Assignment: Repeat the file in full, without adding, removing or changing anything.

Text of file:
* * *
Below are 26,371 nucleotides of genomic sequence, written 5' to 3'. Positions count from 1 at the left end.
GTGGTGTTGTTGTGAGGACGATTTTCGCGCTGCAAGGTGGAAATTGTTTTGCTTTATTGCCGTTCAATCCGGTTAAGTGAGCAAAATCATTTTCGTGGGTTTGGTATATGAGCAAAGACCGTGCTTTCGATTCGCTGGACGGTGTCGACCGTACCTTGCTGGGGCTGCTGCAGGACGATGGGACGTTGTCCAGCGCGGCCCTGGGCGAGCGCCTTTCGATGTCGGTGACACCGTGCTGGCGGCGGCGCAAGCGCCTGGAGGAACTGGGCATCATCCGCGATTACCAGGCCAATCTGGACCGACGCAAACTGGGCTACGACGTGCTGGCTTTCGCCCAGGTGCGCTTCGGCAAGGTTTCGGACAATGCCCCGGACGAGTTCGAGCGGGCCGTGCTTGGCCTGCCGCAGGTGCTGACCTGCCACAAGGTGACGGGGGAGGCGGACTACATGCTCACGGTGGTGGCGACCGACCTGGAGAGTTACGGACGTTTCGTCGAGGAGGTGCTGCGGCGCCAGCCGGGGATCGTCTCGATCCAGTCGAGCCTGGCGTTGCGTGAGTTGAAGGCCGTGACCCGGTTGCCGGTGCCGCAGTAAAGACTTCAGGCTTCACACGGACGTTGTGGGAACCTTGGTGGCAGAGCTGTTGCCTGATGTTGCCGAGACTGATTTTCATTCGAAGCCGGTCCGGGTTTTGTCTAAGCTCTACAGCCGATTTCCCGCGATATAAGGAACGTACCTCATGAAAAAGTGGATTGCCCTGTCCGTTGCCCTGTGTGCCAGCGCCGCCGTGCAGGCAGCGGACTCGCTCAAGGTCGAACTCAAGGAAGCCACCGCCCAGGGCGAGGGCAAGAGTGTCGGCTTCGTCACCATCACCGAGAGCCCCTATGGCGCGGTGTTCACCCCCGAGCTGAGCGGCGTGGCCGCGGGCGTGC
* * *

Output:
Below are 26,371 nucleotides of genomic sequence, written 5' to 3'. Positions count from 1 at the left end.
GTGGTGTTGTTGTGAGGACGATTTTCGCGCTGCAAGGTGGAAATTGTTTTGCTTTATTGCCGTTCAATCCGGTTAAGTGAGCAAAATCATTTTCGTGGGTTTGGTATATGAGCAAAGACCGTGCTTTCGATTCGCTGGACGGTGTCGACCGTACCTTGCTGGGGCTGCTGCAGGACGATGGGACGTTGTCCAGCGCGGCCCTGGGCGAGCGCCTTTCGATGTCGGTGACACCGTGCTGGCGGCGGCGCAAGCGCCTGGAGGAACTGGGCATCATCCGCGATTACCAGGCCAATCTGGACCGACGCAAACTGGGCTACGACGTGCTGGCTTTCGCCCAGGTGCGCTTCGGCAAGGTTTCGGACAATGCCCCGGACGAGTTCGAGCGGGCCGTGCTTGGCCTGCCGCAGGTGCTGACCTGCCACAAGGTGACGGGGGAGGCGGACTACATGCTCACGGTGGTGGCGACCGACCTGGAGAGTTACGGACGTTTCGTCGAGGAGGTGCTGCGGCGCCAGCCGGGGATCGTCTCGATCCAGTCGAGCCTGGCGTTGCGTGAGTTGAAGGCCGTGACCCGGTTGCCGGTGCCGCAGTAAAGACTTCAGGCTTCACACGGACGTTGTGGGAACCTTGGTGGCAGAGCTGTTGCCTGATGTTGCCGAGACTGATTTTCATTCGAAGCCGGTCCGGGTTTTGTCTAAGCTCTACAGCCGATTTCCCGCGATATAAGGAACGTACCTCATGAAAAAGTGGATTGCCCTGTCCGTTGCCCTGTGTGCCAGCGCCGCCGTGCAGGCAGCGGACTCGCTCAAGGTCGAACTCAAGGAAGCCACCGCCCAGGGCGAGGGCAAGAGTGTCGGCTTCGTCACCATCACCGAGAGCCCCTATGGCGCGGTGTTCACCCCCGAGCTGAGCGGCGTGGCCGCGGGCGTGC